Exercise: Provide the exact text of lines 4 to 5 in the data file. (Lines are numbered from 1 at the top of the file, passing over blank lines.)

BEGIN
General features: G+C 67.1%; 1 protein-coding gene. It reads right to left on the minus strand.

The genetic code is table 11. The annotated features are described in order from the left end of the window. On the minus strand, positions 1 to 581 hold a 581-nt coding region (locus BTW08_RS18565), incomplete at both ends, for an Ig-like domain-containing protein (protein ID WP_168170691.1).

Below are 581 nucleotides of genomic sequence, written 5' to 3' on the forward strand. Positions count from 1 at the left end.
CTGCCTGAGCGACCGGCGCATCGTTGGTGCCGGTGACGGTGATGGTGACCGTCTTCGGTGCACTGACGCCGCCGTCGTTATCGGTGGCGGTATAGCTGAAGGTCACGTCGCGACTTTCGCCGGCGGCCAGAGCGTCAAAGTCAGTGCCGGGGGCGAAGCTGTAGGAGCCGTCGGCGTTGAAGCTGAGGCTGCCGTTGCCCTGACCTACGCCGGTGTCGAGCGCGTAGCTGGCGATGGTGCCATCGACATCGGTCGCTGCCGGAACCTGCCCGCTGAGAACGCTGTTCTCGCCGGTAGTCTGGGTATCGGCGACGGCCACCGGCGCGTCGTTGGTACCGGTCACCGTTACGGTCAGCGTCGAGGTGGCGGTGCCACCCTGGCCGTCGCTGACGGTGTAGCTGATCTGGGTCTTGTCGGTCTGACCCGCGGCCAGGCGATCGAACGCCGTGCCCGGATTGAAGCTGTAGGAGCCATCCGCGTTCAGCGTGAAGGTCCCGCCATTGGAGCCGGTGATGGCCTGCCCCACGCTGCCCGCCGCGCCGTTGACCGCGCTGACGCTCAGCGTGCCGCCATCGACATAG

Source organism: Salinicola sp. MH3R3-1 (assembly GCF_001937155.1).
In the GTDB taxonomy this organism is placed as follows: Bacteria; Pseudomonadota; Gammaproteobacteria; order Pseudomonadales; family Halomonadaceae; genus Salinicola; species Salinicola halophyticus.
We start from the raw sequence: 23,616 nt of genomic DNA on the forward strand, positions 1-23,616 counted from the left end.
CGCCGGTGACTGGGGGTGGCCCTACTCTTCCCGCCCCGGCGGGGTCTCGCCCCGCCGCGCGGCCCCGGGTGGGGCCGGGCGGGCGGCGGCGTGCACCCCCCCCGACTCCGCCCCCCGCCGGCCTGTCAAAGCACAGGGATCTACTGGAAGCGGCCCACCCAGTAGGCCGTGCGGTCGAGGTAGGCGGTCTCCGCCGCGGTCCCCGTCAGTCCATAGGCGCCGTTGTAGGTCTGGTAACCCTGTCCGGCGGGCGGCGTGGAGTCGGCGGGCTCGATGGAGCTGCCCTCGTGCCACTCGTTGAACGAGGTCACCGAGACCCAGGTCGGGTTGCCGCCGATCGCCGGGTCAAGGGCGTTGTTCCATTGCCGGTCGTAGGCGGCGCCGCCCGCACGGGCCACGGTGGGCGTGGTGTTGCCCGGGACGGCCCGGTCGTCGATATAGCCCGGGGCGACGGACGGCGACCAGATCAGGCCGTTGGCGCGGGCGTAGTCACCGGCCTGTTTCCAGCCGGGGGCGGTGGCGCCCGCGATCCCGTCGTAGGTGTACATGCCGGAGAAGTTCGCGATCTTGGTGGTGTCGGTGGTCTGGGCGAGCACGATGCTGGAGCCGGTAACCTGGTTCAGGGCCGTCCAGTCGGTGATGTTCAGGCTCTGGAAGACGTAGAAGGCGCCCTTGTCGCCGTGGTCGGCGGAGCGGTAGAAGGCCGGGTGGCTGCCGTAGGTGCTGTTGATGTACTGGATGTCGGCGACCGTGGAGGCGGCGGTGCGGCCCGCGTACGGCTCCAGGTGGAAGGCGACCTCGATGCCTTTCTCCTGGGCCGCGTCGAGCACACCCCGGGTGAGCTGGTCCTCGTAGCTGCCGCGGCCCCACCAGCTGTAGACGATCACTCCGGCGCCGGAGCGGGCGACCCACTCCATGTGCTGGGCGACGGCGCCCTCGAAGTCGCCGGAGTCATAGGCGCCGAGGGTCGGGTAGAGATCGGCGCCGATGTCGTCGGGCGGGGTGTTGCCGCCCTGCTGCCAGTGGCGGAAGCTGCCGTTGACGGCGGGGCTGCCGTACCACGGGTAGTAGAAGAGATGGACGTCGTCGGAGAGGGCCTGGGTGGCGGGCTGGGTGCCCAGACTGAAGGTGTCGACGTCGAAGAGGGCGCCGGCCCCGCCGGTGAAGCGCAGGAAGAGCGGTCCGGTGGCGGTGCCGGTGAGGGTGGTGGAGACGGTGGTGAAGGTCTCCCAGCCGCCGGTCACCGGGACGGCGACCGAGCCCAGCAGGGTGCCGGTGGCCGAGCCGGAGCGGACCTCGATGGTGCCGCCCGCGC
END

CTGCCTGAGCGACCGGCGCATCGTTGGTGCCGGTGACGGTGATGGTGACCGTCTTCGGTGCACTGACGCCGCCGTCGTTATCGGTGGCGGTATAGCTGAAGGTCACGTCGCGACTTTCGCCGGCGGCCAGAGCGTCAAAGTCAGTGCCGGGGGCGAAGCTGTAGGAGCCGTCGGCGTTGAAGCTGAGGCTGCCGTTGCCCTGACCTACGCCGGTGTCGAGCGCGTAGCTGGCGATGGTGCCATCGACATCGGTCGCTGCCGGAACCTGCCCGCTGAGAACGCTGTTCTCGCCGGTAGTCTGGGTATCGGCGACGGCCACCGGCGCGTCGTTGGTACCGGTCACCGTTACGGTCAGCGTCGAGGTGGCGGTGCCACCCTGGCCGTCGCTGACGGTGTAGCTGATCTGGGTCTTGTCGGTCTGACCCGCGGCCAGGCGATCGAACGCCGTGCCCGGATTGAAGCTGTAGGAGCCATCCGCGTTCAGCGTGAAGGTCCCGCCATTGGAGCCGGTGATGGCCTGCCCCACGCTGCCCGCCGCGCCGTTGACCGCGCTGACGCTCAGCGTGCCGCCATCGACATAG

Source organism: Salinicola sp. MH3R3-1 (assembly GCF_001937155.1).